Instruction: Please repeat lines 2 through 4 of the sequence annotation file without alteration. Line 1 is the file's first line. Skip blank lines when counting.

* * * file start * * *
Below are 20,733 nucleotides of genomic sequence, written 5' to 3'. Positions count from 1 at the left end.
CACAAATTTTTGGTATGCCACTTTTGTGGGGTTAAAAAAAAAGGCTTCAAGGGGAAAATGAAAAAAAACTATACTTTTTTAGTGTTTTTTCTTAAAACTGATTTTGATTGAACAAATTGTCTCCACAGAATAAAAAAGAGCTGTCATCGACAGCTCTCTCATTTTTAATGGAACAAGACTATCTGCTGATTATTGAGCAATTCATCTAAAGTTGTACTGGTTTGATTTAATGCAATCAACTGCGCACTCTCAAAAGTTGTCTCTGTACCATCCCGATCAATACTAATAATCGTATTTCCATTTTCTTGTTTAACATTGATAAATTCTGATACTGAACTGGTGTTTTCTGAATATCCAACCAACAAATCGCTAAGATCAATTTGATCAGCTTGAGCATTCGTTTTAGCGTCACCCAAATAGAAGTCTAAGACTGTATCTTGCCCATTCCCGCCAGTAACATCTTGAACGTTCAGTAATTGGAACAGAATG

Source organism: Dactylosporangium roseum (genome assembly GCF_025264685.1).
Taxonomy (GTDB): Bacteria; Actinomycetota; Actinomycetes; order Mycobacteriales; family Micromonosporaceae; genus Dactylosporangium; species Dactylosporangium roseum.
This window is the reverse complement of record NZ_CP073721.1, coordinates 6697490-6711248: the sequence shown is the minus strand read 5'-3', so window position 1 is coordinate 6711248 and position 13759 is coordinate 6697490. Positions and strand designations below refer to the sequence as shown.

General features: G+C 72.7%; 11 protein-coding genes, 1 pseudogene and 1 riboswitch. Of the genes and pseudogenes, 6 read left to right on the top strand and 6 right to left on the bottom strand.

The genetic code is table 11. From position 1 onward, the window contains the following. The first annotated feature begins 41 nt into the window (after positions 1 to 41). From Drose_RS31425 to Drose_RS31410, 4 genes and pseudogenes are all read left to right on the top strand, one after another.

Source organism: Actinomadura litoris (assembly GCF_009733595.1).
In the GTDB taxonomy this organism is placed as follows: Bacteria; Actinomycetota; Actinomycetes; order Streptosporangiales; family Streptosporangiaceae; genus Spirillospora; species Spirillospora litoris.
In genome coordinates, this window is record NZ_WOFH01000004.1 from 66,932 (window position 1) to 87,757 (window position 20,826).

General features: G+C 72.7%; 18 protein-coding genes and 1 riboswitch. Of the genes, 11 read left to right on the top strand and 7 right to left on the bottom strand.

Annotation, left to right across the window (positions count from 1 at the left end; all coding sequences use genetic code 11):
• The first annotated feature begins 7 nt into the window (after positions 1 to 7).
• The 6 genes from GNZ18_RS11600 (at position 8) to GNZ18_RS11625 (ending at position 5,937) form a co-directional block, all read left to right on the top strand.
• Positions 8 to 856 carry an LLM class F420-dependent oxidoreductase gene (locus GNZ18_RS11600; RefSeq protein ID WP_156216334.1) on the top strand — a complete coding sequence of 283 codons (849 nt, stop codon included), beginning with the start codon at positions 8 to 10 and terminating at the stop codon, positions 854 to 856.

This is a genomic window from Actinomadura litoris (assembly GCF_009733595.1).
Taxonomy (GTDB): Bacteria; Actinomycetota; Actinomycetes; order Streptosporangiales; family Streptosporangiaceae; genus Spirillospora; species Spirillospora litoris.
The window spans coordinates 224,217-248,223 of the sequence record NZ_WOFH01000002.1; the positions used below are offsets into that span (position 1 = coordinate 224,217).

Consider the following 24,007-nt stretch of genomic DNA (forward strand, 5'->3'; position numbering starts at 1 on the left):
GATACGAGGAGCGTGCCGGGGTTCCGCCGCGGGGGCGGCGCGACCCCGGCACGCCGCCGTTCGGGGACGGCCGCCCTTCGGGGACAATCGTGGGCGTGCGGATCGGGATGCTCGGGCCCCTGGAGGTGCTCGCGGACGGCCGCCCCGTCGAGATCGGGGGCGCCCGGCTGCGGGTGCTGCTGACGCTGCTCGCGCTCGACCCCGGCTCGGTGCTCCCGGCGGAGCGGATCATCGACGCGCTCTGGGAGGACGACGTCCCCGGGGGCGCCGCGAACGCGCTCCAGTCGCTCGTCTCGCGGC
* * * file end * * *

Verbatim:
CACAAATTTTTGGTATGCCACTTTTGTGGGGTTAAAAAAAAAGGCTTCAAGGGGAAAATGAAAAAAAACTATACTTTTTTAGTGTTTTTTCTTAAAACTGATTTTGATTGAACAAATTGTCTCCACAGAATAAAAAAGAGCTGTCATCGACAGCTCTCTCATTTTTAATGGAACAAGACTATCTGCTGATTATTGAGCAATTCATCTAAAGTTGTACTGGTTTGATTTAATGCAATCAACTGCGCACTCTCAAAAGTTGTCTCTGTACCATCCCGATCAATACTAATAATCGTATTTCCATTTTCTTGTTTAACATTGATAAATTCTGATACTGAACTGGTGTTTTCTGAATATCCAACCAACAAATCGCTAAGATCAATTTGATCAGCTTGAGCATTCGTTTTAGCGTCACCCAAATAGAAGTCTAAGACTGTATCTTGCCCATTCCCGCCAGTAACATCTTGAACGTTCAGTAATTGGAACAGAATG

Source organism: Dactylosporangium roseum (genome assembly GCF_025264685.1).
Taxonomy (GTDB): Bacteria; Actinomycetota; Actinomycetes; order Mycobacteriales; family Micromonosporaceae; genus Dactylosporangium; species Dactylosporangium roseum.